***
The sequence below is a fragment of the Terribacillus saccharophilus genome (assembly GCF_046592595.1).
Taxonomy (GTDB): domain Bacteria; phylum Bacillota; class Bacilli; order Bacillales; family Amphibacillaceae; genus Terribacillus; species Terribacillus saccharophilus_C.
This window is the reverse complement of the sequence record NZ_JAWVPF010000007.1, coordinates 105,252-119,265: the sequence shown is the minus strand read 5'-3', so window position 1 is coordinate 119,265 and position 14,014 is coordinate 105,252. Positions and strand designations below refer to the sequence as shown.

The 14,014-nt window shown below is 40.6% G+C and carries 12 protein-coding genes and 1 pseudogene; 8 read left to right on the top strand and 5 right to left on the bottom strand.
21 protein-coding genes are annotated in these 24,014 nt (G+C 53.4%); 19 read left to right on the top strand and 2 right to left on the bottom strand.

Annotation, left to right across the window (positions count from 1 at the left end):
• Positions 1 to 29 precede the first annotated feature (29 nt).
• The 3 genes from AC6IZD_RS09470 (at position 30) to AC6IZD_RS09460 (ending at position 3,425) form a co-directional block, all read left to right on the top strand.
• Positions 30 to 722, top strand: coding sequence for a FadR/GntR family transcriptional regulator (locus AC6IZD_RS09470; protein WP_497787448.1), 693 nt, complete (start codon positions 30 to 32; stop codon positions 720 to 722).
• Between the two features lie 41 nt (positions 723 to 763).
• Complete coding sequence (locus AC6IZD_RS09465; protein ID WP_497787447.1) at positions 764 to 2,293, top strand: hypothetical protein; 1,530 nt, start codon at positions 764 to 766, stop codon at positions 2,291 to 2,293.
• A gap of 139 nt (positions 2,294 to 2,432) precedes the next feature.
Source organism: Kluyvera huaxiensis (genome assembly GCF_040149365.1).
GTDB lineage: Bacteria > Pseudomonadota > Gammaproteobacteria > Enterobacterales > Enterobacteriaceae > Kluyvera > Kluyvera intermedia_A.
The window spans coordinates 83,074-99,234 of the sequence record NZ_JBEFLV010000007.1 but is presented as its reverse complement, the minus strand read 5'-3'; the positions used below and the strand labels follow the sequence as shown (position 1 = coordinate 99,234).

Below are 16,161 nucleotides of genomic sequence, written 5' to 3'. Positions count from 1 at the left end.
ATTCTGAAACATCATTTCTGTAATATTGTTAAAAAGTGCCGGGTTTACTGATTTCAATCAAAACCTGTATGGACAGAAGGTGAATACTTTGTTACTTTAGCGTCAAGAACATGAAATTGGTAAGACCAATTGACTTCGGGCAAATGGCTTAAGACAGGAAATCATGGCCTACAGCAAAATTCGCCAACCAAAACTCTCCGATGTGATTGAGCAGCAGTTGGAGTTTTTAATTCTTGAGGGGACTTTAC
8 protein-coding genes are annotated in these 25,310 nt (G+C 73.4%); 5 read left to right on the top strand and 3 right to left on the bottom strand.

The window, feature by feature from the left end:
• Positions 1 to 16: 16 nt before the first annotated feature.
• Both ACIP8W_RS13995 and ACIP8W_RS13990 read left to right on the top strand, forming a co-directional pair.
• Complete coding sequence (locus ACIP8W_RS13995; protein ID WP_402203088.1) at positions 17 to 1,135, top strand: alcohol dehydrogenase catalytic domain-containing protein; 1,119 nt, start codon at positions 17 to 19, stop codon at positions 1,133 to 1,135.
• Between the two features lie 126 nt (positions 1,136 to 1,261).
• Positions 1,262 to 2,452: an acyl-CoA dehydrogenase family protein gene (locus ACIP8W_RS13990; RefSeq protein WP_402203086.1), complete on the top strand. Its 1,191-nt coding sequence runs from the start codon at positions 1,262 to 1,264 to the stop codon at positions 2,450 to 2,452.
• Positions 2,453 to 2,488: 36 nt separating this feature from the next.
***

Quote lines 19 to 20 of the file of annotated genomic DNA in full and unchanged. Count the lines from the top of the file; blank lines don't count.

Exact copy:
The window, feature by feature from the left end:
• Positions 1 to 16: 16 nt before the first annotated feature.